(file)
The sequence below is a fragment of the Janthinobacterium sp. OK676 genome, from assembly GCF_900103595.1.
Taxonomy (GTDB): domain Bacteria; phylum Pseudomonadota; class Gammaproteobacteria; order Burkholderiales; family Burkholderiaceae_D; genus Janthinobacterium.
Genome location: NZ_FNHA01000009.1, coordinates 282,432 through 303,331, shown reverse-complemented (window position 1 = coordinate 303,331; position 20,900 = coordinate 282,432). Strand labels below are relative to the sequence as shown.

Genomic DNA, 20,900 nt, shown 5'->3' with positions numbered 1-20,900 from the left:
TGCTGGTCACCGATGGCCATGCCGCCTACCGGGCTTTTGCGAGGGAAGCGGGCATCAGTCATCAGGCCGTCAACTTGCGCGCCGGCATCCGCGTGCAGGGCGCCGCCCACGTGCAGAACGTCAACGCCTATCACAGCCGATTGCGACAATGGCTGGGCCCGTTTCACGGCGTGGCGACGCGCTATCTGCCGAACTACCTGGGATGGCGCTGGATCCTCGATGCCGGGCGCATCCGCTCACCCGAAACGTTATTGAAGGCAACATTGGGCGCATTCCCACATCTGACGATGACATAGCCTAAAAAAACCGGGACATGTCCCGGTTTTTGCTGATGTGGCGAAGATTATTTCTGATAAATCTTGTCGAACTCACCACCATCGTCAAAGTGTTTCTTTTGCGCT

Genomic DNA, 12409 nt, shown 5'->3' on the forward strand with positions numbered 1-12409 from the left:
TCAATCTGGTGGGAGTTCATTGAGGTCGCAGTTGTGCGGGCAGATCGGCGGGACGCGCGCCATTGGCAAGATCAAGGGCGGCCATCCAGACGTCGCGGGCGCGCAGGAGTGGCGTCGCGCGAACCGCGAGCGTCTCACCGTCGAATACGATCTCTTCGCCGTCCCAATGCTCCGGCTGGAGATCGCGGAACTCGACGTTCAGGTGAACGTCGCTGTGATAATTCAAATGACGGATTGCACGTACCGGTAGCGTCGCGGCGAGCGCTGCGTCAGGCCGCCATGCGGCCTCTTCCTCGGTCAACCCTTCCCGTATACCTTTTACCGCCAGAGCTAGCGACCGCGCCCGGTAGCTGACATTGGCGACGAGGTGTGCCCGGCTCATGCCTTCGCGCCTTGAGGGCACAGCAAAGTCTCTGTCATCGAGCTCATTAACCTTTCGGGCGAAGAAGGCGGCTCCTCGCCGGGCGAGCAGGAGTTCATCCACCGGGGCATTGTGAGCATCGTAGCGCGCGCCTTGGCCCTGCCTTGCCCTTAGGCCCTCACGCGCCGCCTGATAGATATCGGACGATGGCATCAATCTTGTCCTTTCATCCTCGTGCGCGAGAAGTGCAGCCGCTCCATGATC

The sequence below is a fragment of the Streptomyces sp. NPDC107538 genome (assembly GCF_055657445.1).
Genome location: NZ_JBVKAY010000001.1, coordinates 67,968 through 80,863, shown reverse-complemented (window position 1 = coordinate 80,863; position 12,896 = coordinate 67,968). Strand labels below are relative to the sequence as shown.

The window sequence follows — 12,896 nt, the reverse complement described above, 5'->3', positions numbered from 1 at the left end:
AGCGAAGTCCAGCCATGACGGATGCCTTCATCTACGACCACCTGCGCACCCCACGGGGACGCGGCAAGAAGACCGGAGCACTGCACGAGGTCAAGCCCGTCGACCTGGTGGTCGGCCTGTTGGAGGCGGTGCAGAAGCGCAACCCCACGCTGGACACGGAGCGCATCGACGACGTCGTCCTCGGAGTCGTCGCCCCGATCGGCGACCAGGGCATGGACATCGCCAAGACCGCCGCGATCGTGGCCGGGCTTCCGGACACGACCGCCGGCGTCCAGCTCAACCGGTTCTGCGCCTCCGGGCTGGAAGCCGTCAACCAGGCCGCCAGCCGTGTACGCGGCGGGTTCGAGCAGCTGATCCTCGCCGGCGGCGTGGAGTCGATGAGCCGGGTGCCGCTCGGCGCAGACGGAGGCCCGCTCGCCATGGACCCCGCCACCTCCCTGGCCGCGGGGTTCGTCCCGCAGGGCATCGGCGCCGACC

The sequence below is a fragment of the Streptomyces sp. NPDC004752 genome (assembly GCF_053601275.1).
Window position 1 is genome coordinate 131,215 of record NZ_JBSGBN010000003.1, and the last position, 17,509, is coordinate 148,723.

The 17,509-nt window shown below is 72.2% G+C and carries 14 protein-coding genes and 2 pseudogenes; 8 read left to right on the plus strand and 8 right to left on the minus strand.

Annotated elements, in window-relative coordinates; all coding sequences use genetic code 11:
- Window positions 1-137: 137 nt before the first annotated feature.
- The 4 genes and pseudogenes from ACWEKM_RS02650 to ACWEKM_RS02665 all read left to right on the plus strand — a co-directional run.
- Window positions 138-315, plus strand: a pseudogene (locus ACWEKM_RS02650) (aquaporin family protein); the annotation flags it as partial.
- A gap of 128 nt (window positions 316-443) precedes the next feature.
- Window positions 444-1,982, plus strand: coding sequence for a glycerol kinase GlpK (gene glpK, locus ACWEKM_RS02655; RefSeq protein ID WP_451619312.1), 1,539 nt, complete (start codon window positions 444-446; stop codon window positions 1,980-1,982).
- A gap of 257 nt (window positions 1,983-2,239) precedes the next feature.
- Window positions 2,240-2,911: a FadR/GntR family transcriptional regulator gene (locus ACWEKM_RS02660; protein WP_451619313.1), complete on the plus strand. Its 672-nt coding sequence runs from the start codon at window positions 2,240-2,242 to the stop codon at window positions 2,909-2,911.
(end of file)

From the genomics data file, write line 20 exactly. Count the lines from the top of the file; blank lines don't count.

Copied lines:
- Window positions 444-1,982, plus strand: coding sequence for a glycerol kinase GlpK (gene glpK, locus ACWEKM_RS02655; RefSeq protein ID WP_451619312.1), 1,539 nt, complete (start codon window positions 444-446; stop codon window positions 1,980-1,982).